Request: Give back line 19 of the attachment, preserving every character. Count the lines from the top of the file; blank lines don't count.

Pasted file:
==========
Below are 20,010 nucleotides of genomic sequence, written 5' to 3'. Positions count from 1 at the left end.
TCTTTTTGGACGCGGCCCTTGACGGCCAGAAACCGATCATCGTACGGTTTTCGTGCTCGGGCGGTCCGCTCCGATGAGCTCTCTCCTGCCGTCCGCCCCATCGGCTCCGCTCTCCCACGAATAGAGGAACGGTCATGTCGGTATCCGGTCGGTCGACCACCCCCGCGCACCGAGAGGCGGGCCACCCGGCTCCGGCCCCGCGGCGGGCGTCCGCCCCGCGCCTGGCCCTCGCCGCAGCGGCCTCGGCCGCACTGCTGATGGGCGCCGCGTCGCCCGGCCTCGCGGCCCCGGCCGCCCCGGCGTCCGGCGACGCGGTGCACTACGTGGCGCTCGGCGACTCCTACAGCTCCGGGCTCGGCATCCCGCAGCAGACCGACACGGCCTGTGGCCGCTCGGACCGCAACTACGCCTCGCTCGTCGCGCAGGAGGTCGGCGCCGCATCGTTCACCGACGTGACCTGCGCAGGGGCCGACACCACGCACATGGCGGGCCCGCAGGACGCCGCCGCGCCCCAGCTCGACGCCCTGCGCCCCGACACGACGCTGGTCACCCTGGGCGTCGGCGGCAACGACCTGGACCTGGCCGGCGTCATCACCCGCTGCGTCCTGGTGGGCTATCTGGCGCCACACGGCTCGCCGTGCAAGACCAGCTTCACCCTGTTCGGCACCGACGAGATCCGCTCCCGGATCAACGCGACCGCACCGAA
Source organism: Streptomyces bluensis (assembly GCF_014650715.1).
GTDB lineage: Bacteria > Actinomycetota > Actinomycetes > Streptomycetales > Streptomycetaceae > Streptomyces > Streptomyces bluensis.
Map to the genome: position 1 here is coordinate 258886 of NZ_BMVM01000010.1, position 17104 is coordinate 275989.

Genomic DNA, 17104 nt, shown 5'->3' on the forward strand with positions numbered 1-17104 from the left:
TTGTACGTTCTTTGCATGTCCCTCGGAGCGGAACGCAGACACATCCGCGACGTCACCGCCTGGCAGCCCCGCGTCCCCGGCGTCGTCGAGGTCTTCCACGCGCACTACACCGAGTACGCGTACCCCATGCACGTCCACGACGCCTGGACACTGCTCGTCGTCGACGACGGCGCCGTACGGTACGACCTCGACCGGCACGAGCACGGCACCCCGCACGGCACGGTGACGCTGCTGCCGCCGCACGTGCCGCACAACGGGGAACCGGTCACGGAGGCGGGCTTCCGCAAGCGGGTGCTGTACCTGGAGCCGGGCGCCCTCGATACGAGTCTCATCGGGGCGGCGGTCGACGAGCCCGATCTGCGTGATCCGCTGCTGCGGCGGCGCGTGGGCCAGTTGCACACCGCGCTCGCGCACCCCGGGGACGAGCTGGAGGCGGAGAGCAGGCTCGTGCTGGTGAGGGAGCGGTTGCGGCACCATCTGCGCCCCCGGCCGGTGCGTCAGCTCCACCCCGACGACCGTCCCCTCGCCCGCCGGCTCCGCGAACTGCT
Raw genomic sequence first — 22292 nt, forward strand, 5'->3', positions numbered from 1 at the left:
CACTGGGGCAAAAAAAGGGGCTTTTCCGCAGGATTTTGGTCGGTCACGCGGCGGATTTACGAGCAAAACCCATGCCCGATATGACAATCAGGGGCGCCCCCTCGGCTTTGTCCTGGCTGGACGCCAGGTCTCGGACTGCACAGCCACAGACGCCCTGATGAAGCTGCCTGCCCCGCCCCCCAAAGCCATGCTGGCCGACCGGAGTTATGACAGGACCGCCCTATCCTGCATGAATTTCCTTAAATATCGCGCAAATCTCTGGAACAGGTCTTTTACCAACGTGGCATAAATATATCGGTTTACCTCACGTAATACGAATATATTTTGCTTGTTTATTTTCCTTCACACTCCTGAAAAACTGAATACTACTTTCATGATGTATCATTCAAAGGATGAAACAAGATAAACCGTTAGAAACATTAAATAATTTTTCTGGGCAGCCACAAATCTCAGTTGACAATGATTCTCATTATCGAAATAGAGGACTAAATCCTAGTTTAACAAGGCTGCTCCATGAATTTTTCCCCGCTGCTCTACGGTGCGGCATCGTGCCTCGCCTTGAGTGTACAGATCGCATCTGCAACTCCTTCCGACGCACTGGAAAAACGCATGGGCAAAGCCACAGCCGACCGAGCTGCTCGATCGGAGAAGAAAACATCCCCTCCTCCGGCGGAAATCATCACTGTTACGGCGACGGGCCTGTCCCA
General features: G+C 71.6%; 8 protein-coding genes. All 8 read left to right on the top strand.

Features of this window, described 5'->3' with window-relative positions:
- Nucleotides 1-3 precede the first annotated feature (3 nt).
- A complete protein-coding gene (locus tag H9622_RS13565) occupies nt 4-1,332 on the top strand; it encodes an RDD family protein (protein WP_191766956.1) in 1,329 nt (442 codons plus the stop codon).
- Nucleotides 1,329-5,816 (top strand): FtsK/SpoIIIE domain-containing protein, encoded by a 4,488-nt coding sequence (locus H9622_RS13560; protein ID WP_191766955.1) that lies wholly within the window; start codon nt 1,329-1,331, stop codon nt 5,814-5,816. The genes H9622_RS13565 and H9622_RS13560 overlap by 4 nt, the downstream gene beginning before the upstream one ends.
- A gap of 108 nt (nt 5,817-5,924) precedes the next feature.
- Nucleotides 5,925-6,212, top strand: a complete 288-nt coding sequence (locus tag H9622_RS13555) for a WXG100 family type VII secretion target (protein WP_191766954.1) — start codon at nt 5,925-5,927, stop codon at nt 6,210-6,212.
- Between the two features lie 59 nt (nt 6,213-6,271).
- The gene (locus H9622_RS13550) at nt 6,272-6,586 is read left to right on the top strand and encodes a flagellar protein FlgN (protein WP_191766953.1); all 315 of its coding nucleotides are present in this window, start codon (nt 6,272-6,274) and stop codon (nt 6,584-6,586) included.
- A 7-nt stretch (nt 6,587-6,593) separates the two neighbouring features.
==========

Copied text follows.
- A 7-nt stretch (nt 6,587-6,593) separates the two neighbouring features.